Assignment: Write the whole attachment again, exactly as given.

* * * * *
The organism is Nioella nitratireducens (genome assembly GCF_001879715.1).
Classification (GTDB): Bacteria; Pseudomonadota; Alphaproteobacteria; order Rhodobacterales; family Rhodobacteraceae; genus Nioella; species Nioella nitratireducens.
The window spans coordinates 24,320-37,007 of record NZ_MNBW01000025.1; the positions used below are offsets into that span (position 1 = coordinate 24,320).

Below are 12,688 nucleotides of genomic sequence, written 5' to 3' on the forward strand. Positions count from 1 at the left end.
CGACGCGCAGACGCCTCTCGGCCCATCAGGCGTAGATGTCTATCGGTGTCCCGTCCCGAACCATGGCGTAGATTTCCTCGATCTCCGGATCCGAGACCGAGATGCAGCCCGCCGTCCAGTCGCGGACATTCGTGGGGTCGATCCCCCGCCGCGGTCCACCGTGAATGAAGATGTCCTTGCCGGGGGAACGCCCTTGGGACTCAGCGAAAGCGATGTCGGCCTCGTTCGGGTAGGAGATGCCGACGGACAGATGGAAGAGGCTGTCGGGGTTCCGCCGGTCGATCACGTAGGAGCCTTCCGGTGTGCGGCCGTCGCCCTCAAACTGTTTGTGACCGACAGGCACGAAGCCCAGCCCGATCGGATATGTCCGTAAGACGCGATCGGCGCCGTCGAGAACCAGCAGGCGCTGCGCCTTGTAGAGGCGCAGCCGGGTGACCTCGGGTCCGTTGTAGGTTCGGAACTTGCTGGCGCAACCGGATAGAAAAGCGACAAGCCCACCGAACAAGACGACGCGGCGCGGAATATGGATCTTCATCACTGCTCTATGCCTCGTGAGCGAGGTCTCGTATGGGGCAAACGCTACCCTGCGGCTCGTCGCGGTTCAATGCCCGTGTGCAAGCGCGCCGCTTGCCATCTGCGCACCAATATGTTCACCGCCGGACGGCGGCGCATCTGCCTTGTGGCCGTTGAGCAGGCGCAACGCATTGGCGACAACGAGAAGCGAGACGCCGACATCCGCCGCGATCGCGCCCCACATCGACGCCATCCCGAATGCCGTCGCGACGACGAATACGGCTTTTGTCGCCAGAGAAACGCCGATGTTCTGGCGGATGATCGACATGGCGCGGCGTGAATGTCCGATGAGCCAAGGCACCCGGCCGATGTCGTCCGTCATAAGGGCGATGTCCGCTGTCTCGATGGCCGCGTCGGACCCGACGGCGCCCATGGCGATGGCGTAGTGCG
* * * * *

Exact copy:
The organism is Nioella nitratireducens (genome assembly GCF_001879715.1).
Classification (GTDB): Bacteria; Pseudomonadota; Alphaproteobacteria; order Rhodobacterales; family Rhodobacteraceae; genus Nioella; species Nioella nitratireducens.
The window spans coordinates 24,320-37,007 of record NZ_MNBW01000025.1; the positions used below are offsets into that span (position 1 = coordinate 24,320).

Below are 12,688 nucleotides of genomic sequence, written 5' to 3' on the forward strand. Positions count from 1 at the left end.
CGACGCGCAGACGCCTCTCGGCCCATCAGGCGTAGATGTCTATCGGTGTCCCGTCCCGAACCATGGCGTAGATTTCCTCGATCTCCGGATCCGAGACCGAGATGCAGCCCGCCGTCCAGTCGCGGACATTCGTGGGGTCGATCCCCCGCCGCGGTCCACCGTGAATGAAGATGTCCTTGCCGGGGGAACGCCCTTGGGACTCAGCGAAAGCGATGTCGGCCTCGTTCGGGTAGGAGATGCCGACGGACAGATGGAAGAGGCTGTCGGGGTTCCGCCGGTCGATCACGTAGGAGCCTTCCGGTGTGCGGCCGTCGCCCTCAAACTGTTTGTGACCGACAGGCACGAAGCCCAGCCCGATCGGATATGTCCGTAAGACGCGATCGGCGCCGTCGAGAACCAGCAGGCGCTGCGCCTTGTAGAGGCGCAGCCGGGTGACCTCGGGTCCGTTGTAGGTTCGGAACTTGCTGGCGCAACCGGATAGAAAAGCGACAAGCCCACCGAACAAGACGACGCGGCGCGGAATATGGATCTTCATCACTGCTCTATGCCTCGTGAGCGAGGTCTCGTATGGGGCAAACGCTACCCTGCGGCTCGTCGCGGTTCAATGCCCGTGTGCAAGCGCGCCGCTTGCCATCTGCGCACCAATATGTTCACCGCCGGACGGCGGCGCATCTGCCTTGTGGCCGTTGAGCAGGCGCAACGCATTGGCGACAACGAGAAGCGAGACGCCGACATCCGCCGCGATCGCGCCCCACATCGACGCCATCCCGAATGCCGTCGCGACGACGAATACGGCTTTTGTCGCCAGAGAAACGCCGATGTTCTGGCGGATGATCGACATGGCGCGGCGTGAATGTCCGATGAGCCAAGGCACCCGGCCGATGTCGTCCGTCATAAGGGCGATGTCCGCTGTCTCGATGGCCGCGTCGGACCCGACGGCGCCCATGGCGATGGCGTAGTGCG